The Lords’ debate about the amendment on Humanist weddings made it very clear that the government in England and Wales still automatically regards belief systems based on the unproven existence of a supernatural being as being intrinsically more meritorious than rational belief systems based on scientific evidence. This is a hindrance to the progress of LGBTI rights. However, the fact that this debate took place at all indicates that values based on rationality will soon prevail and LGBTI people can then experience a better deal/

    1. Robert in S. Kensington 3 Jul 2013, 4:30pm

      I’ve no doubt that Humanist weddings will be up for discussion after the current Marriage Bill passes, similarly to CPs for heteros which is up for review in the autumn. It’s going to happen because Scotland’s bill already makes provisions for Humanists to have a same-sex marriage in their own country. It’s inevitable in my view. Scotland doesn’t have state religion, whereas south of the border we do. Ours is a bit more complex because of it and I’d like to see more discussion about getting the CoE disestablished, taken more seriously, not just by the National Secular Society but a national grass-roots campaign to do just that. Getting rid of state religion would remedy the anachronism of the Lords, especially with 26 Anglican bishops sitting there and having a say over our lives and rights. Either have an elected upper chamber or ideally, get rid of it entirely.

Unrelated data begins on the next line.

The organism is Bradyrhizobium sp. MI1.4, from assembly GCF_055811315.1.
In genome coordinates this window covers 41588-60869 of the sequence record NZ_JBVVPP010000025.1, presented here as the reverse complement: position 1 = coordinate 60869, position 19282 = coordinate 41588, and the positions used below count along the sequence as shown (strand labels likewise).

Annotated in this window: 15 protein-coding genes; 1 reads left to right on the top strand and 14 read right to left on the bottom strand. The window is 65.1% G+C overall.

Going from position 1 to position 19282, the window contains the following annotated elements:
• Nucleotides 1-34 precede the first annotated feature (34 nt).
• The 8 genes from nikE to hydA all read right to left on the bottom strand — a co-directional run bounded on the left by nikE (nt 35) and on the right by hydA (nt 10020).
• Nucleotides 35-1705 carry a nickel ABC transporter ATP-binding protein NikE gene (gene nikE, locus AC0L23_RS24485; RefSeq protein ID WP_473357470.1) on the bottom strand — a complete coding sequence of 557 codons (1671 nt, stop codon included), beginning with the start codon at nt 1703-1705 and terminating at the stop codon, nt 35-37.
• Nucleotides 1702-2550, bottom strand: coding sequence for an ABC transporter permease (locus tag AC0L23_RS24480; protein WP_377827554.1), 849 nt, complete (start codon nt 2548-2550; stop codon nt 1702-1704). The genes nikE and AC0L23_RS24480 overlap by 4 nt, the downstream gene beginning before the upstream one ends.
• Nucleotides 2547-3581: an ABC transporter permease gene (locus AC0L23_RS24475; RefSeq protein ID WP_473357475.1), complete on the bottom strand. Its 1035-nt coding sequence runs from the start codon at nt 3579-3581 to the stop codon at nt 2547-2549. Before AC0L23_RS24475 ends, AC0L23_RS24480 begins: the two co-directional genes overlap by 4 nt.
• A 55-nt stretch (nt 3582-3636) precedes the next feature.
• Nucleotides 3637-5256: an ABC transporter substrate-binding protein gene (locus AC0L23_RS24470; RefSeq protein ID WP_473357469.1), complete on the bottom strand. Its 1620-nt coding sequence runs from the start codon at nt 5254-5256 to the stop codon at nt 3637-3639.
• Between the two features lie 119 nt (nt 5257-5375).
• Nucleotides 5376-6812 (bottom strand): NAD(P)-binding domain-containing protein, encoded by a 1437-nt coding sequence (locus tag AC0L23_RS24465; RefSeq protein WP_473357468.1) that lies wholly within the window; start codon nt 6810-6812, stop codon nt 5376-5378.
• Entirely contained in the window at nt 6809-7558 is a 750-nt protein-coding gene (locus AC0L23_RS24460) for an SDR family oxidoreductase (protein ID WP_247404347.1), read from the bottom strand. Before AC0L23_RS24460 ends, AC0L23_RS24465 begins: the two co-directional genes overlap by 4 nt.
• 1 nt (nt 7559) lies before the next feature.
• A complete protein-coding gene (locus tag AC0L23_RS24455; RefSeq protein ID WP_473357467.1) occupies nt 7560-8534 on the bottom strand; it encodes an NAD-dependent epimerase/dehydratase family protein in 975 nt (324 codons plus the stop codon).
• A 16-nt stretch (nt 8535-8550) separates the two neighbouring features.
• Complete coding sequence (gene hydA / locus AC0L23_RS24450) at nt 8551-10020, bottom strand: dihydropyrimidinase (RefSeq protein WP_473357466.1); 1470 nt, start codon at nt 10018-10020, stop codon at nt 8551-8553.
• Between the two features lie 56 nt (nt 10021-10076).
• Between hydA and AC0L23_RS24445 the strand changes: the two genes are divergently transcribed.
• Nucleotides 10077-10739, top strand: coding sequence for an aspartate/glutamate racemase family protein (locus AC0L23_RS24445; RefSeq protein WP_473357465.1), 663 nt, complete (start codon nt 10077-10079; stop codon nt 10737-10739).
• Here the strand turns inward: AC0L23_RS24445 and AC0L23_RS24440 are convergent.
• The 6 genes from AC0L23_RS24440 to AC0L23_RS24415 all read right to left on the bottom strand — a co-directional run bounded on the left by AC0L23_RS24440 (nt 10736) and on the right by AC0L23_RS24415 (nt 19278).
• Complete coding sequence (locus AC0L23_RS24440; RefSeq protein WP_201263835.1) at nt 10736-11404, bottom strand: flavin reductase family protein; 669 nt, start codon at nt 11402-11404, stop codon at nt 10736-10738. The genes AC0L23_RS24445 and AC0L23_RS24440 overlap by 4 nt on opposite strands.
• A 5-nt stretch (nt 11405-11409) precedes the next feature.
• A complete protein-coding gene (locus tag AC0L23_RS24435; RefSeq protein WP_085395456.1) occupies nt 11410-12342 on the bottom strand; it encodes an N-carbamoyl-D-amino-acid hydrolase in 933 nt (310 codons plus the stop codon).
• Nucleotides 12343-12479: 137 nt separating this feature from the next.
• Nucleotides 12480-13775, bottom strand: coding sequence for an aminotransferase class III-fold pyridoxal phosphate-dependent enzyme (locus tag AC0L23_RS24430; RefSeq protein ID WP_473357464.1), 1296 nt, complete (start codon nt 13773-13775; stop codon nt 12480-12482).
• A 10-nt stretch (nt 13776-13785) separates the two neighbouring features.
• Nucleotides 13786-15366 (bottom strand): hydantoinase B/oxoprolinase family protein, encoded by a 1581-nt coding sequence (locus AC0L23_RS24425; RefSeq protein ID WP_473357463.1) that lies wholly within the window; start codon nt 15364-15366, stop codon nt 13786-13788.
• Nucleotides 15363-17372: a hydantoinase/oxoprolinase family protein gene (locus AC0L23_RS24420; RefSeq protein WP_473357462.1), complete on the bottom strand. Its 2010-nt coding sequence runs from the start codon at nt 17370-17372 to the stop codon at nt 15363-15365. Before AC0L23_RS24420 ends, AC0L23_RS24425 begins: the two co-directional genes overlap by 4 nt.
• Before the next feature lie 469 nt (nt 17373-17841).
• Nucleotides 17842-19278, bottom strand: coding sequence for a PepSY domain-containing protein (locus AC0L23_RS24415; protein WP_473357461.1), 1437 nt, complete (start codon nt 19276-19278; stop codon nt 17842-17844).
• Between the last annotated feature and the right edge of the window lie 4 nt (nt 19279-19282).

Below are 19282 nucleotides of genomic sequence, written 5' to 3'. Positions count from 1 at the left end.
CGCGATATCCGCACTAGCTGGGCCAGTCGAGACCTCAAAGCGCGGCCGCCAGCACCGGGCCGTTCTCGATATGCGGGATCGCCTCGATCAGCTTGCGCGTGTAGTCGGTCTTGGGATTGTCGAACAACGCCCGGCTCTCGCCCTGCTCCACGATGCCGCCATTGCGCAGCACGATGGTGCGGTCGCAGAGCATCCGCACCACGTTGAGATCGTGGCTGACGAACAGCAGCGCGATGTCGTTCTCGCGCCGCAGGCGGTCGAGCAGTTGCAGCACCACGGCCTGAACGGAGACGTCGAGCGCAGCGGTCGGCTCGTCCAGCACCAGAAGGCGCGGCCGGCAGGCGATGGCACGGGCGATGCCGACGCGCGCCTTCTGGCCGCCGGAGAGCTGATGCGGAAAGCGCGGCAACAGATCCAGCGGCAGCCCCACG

28. Robert in S. Kensington 3 Jul 2013, 6:34pm

    This is the response I just received from the BBC in what we all call unbalanced programming in regard to the Marriage Bill.

    Thanks for contacting us about BBC News.

    I understand that you feel that reports have been biased against same-sex marriage as there are little or no representatives to put forward the gay point of view.